Chris Knipp Writing: Movies, Politics, Art

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PostPosted: Tue Dec 05, 2023 11:51 pm 
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Working class panache

No, the light, airy Scrapper isn't much akin to Andrea Arnold's devastating 2009 Fish Tank. The man Jason (Harris Dickinson) who wangles his way in with the the 12-year-old girl Georgie (Lola Campbell), not much more than a boy really, is not her dead mother's boyfriend (like Michael Fassbinder in Fish Tank) but her father, who comes back belatedly after her mother, his wife, has died of an illness. Georgie is surviving alone in a council house, quite well, she thinks - it's part of her denial - pretending she's with a fake uncle, whom she calls Winston Churchill, whom she impersonates for authorities with recordings played over a desk style phone. She survives by stealing bikes she sells to a local woman who keeps them in lockup, and in between beats other girls up and works on the "five stages of grief," for she is a "proper weirdo" and a tricky talker and thinks she can do everything herself. It can't last.

This was a belated, lucky find for me thanks to consulting Indiewire's Best 15 First Features of 2023. It was a big hit at Sundance in January 2023, winning the "World Cinema Grand Jury Prize Dramatic," and well noticed at the British Independent Film Awards, and it showed in 19 or 20 festivals. But it seems to have largely slipped through the cracks for the American public - and me - after a late summer release. It's all over the platforms now though, and you can see it. Little Lola Campbell is a weirdo - and a delight, and the malleable Harris Dickinson is spot-on as the man-child who left when George was born and now, maybe, is going to make up for it. Or just be there. She doesn't need him to be her mother, Georgie tells Jason.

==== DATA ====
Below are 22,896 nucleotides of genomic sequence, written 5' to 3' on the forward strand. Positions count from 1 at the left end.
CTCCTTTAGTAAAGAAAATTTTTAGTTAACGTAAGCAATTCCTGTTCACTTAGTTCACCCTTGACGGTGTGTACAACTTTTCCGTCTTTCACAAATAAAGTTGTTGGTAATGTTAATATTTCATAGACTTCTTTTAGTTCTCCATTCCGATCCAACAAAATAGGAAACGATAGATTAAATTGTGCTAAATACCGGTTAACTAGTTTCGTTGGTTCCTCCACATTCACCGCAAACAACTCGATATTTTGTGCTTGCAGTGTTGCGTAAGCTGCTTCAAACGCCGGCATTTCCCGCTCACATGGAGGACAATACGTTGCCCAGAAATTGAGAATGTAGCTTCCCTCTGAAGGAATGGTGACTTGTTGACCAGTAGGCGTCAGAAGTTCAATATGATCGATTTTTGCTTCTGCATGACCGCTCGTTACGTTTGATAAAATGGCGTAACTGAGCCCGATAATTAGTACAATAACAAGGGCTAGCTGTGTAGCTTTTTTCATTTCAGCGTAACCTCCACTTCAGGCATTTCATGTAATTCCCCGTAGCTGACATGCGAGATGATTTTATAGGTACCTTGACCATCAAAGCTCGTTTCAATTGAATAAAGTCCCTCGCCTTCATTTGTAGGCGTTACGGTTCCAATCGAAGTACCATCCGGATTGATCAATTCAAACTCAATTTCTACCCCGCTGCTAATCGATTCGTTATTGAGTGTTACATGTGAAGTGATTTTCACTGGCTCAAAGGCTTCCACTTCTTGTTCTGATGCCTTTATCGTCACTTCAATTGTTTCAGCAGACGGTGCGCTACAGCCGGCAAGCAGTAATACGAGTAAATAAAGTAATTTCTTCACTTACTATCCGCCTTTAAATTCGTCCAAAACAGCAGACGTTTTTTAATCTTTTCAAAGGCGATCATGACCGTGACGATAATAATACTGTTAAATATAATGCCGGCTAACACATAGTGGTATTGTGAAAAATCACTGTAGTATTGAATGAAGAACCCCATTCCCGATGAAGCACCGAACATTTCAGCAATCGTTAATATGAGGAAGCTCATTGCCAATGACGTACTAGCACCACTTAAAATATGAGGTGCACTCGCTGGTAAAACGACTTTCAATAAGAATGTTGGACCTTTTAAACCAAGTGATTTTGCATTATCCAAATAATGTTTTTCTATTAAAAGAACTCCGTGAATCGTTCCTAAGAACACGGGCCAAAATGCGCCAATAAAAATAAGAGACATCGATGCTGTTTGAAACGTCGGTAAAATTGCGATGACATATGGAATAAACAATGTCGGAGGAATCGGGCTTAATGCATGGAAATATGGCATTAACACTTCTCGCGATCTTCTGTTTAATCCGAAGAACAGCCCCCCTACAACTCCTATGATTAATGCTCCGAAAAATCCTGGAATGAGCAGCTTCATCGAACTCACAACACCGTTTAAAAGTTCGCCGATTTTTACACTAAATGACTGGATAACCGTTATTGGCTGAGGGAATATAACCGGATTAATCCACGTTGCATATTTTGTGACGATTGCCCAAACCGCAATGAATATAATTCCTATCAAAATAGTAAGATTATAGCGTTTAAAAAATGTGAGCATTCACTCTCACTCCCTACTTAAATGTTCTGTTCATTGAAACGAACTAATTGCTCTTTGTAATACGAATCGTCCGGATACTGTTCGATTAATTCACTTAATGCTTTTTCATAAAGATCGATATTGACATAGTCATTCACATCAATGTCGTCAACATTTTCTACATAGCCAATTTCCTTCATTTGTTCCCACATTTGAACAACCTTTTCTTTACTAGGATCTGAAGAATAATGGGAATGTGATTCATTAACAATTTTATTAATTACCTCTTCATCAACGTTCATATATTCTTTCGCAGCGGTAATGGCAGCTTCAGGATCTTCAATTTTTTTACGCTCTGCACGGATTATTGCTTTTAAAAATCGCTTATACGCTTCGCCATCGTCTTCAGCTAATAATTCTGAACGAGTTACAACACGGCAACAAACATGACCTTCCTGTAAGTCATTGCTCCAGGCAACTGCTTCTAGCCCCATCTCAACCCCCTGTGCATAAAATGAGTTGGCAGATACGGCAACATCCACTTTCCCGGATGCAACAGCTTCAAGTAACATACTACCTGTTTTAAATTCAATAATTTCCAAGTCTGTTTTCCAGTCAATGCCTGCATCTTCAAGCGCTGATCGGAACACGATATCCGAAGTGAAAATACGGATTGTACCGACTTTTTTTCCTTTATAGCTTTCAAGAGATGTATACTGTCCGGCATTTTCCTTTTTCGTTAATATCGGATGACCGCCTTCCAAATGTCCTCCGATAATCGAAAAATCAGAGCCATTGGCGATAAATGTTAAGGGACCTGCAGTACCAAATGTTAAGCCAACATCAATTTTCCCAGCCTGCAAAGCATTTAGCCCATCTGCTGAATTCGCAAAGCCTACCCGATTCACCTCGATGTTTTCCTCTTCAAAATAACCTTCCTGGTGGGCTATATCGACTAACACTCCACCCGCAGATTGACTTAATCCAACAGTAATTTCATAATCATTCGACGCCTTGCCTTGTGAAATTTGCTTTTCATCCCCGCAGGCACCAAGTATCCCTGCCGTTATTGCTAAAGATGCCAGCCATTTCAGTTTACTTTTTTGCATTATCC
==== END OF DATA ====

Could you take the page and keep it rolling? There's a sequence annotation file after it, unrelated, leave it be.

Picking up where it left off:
Jason has been selling tickets for clubs in Ibiza. He wears boyish shorts and his scruffy bleached hair makes him look like "a poundshop Eminem," as Peter Bradshaw puts in his favorable Guardian review. It's a "coolly assured and sympathetic performance." I was expecting that: Dickinson seems to me to have a light touch: he's putty in the hands of any director, which can be said of surprisingly few young, good looking actors these days. Dickinson looks like just a pretty boy, but don't be fooled. This time pecs are concealed and more of the heart shows, and it's a gentle one.

The most spot-on of the British Independent nominations Scrapper received - unfortunately not an award, was for "Best Joint Lead Performance." This is absolutely that, a duo turn, and one that's delightful and fun. The whole movie is playful and fresh. Not all the gimmicks seem totally necessary: some of the tricky editing and noisy scene-shifts (though the latter give a style) and the breakaway still-shots of various subsidiary characters striking poses and delivering voiceovers or the spiders proclaiming things may seem unnecessary, at worst distracting. (But some of them are very good, too.) The criticism may be leveled that action as a whole is a bit implausible. But through it all the charm stays, and the moments when dad and daughter play off each other as equals are special.

That's not the only pair, because before Jason suddenly appears - not at all welcome on arrival, so that he must threaten to give Georgie away to the council to gain her admission to the house - there is the other duo, Georgie and Ali (Alin Uzun), her taller young friend and inseparable mate, who "often have aimless improv-type conversations which may owe a little to the child acting of TV’s 'Outnumbered,'" Bradshaw says. It is an artistically elegant irony that George's dad is, in a way, just a larger replacement of her young sidekick.

I have only seen Harris Dickinson three times, in Beach Rats, Triangle of Sadness,, and this, but he clearly gets the best role here, where his character's superficiality becomes winning, sympathetic, and real. Jason is a well-meaning tabula rasa. He hasn't had a chance to be a real dad. He hasn't done anything. He doesn't know if he can. He promises Georgie he will "mess up a lot." She's possibly more grown up than he is, but she promises to "mess up too." The moment when they share this confession and a hug is touching and sweet. This film is a rare delight.

Scrapper leaves one with a happy feeling. It's not a stunner like Fish Tank certainly, but it heralds Charlotte Regan as an exciting new British filmmaker.

Scrapper, 84 mins., debuted at Sundance Jan. 22, 2023, appearing in 19 other festivals, US and international. US, Ireland and UK theatrical release Aug. 25, 2023. Metacritic rating: 74.

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